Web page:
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Using the Paper's Texture and Dragging Dry Pigment: At the Point of JR Monks' Brush

by J.R. Monks on 3/15/2017 10:04:24 AM

This post is by guest author, J.R. Monks. This article has been edited and published with the author's permission.   We've promoted this post to feature status because it provides great value to the FineArtViews community.  If you want your blog posts listed in the FineArtViews newsletter with the possibility of being republished to our 48,000+ subscribers, consider blogging with FASO Artist Websites.  This author's views are entirely his own and may not always reflect the views of BoldBrush, Inc. 

 

 

 

            Simply Summer by JR Monks



Recently while painting at the entrance of Garden of the Gods in Colorado Springs, Colorado a curious art savvy visitor stopped and asked why I was using two watercolor palettes. Not fully knowing the knowledge base of this onlooker, and in the interest of time I told him they contained different paint. The now fully engaged visitor found some satisfaction in my cursory reply, but in true inquisitive fashion asked a follow-up question, "...so what kind of paint is it?".

 

What follows is a snapshot version of our great conversation. Watercolor is pigment suspended in a binder typically gum arabic and sometimes with a little honey added. When I paint in watercolor I have several hard plastic palettes I use. My colors, around 12-14 different colors, are arranged in wells around the edge of the palette with large flat mixing areas between the wells. Generally, I bring one palette outdoors and it sits on a flat bench affair I constructed to attach to my tripod. Occasionally I don't bring a second palette along and this was the case for my conversation with the curious onlooker.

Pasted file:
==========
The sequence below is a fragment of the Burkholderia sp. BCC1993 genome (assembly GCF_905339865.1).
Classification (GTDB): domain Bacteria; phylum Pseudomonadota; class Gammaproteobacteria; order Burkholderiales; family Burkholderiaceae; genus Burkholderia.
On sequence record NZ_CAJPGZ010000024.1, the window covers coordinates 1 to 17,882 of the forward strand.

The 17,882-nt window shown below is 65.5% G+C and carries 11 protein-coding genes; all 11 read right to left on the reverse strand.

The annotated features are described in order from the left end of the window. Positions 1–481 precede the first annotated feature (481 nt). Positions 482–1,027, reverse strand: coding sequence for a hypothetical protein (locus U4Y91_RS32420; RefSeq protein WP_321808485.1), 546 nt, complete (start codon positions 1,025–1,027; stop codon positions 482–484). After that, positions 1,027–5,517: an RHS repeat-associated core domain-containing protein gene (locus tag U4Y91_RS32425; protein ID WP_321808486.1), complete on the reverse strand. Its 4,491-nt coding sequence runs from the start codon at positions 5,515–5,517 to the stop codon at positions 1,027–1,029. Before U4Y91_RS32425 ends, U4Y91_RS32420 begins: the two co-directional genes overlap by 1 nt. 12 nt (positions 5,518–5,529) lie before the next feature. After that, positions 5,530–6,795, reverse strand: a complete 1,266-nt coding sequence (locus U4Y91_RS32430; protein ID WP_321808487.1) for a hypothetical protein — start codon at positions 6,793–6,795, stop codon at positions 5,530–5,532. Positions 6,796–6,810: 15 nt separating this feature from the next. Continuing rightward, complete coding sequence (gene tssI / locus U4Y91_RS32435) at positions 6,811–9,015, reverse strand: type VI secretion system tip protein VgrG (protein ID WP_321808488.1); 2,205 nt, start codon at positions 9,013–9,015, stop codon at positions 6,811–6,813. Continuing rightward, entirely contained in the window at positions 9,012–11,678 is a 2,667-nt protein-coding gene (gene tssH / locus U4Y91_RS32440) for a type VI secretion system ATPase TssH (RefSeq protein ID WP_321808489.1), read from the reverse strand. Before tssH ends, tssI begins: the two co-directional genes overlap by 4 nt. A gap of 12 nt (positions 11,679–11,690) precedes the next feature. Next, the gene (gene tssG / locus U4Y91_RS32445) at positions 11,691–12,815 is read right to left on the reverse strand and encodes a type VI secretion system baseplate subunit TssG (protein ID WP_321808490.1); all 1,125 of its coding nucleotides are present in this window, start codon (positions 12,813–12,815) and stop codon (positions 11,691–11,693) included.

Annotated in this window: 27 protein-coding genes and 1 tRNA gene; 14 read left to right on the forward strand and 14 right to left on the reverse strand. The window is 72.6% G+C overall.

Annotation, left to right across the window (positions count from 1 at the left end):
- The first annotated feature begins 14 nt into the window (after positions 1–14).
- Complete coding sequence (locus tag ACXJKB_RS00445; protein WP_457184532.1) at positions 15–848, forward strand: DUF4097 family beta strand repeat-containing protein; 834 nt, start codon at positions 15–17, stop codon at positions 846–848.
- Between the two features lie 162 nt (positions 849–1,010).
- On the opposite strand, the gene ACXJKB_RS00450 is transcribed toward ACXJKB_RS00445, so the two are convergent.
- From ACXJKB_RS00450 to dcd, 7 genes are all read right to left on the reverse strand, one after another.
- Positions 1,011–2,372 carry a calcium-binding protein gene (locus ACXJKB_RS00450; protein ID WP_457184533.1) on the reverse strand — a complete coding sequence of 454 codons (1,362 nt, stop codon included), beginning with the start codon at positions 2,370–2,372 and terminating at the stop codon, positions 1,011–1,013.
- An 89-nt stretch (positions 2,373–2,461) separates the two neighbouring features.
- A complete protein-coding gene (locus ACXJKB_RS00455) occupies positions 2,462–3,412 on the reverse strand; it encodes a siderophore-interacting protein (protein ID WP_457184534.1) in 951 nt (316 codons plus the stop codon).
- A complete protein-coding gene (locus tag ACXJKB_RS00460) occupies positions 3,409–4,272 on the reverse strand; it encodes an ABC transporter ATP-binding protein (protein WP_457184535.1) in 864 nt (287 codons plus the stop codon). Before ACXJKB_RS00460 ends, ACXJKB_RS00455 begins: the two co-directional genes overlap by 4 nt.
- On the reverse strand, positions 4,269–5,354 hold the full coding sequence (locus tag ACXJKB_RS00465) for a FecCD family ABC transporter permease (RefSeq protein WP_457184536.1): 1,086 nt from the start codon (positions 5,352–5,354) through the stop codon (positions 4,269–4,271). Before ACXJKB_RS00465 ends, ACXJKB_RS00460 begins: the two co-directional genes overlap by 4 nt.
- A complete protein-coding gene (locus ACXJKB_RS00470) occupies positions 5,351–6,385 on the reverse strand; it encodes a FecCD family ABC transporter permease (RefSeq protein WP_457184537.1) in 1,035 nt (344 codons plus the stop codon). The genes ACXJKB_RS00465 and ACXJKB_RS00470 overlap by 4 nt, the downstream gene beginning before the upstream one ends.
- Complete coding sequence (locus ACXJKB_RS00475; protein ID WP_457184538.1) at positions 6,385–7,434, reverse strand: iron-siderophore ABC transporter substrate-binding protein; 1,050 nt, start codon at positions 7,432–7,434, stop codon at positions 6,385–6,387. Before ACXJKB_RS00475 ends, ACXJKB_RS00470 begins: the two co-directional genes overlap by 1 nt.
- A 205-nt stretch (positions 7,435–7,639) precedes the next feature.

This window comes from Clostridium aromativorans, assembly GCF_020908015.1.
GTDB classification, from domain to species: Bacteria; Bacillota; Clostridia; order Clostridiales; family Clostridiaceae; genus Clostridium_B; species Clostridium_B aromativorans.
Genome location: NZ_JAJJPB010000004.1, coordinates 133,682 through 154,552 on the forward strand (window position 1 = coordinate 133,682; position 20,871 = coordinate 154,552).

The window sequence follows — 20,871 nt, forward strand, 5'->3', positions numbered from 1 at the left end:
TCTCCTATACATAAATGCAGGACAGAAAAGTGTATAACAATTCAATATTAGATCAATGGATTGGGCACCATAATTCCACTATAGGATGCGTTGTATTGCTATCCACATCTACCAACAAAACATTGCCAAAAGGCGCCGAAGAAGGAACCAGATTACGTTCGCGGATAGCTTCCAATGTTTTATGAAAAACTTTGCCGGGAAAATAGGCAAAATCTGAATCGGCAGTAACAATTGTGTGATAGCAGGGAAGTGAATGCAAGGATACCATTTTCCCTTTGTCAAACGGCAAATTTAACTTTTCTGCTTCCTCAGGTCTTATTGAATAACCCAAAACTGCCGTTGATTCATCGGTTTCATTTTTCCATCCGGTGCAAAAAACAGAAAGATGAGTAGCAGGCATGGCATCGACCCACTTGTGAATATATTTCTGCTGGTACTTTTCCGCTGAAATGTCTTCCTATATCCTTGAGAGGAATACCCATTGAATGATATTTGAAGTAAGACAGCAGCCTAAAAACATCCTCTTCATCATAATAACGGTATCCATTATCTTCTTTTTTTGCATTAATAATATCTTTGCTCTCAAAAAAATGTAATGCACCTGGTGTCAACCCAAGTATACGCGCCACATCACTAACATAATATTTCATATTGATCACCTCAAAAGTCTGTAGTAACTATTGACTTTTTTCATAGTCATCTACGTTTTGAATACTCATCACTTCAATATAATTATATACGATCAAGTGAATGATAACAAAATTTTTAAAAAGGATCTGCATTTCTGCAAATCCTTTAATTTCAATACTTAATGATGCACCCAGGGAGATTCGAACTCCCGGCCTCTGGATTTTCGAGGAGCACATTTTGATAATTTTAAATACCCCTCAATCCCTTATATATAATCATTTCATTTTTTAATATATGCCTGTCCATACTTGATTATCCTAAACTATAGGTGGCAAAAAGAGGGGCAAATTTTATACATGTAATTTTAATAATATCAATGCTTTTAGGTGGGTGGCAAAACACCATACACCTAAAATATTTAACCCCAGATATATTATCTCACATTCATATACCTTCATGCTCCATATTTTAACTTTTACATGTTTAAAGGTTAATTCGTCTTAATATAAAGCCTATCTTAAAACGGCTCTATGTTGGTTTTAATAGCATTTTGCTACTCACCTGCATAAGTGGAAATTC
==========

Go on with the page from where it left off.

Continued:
Gouache is pigment suspended in water and gum arabic binder the same as watercolor; however, the pigment also includes a white, chalk pigment, and it is this chalk that separates watercolor from gouache. My second outdoor palette contains gouache pigments. My curious new friend was thrilled with the technical aspect of our conversation because as it turns out he was an engineer. Not knowing his capacity for art talk I pushed a little more and began to discuss why I sometimes use both.

 

Watercolor is transparent and the white of the paper combined with thin washes of watercolor paint is the most vibrant and living paint available to an artist (my opinion). A man by the name of Stephen Quiller turned me on to the unique differences of pure watercolor set against the more opaque gouache. When I look at the landscape some parts have the look of transparency and necessitate the use of watercolor, and some are more solid and dense and would be better stated in gouache. I rarely use just gouache in a painting because I prefer to set transparent watercolor against gouache. Here in Colorado I often see the sky in transparent watercolor and the ground plane in gouache. The painting, "Simply Summer" that I attached to this post highlights the transparent sky against the visual weight of the gouache used in the mountains and tree covered hills.

 

I also really enjoy using the textural quality of watercolor paper when finishing a watermedia piece where I have combined watercolor and gouache. If you look carefully in the middle portion of my painting Simply Summer you see where I dry brushed gouache to add even more textural effect. I feel color is a powerful tool for a painter, but color alone can become cliche and elements such as texture provide a means to speak a more powerful truth about the landscape. The viewer needs plenty to look at if he/she is to return time and time again to a painting and combining watermedia is an excellent manner in which to captivate the viewer.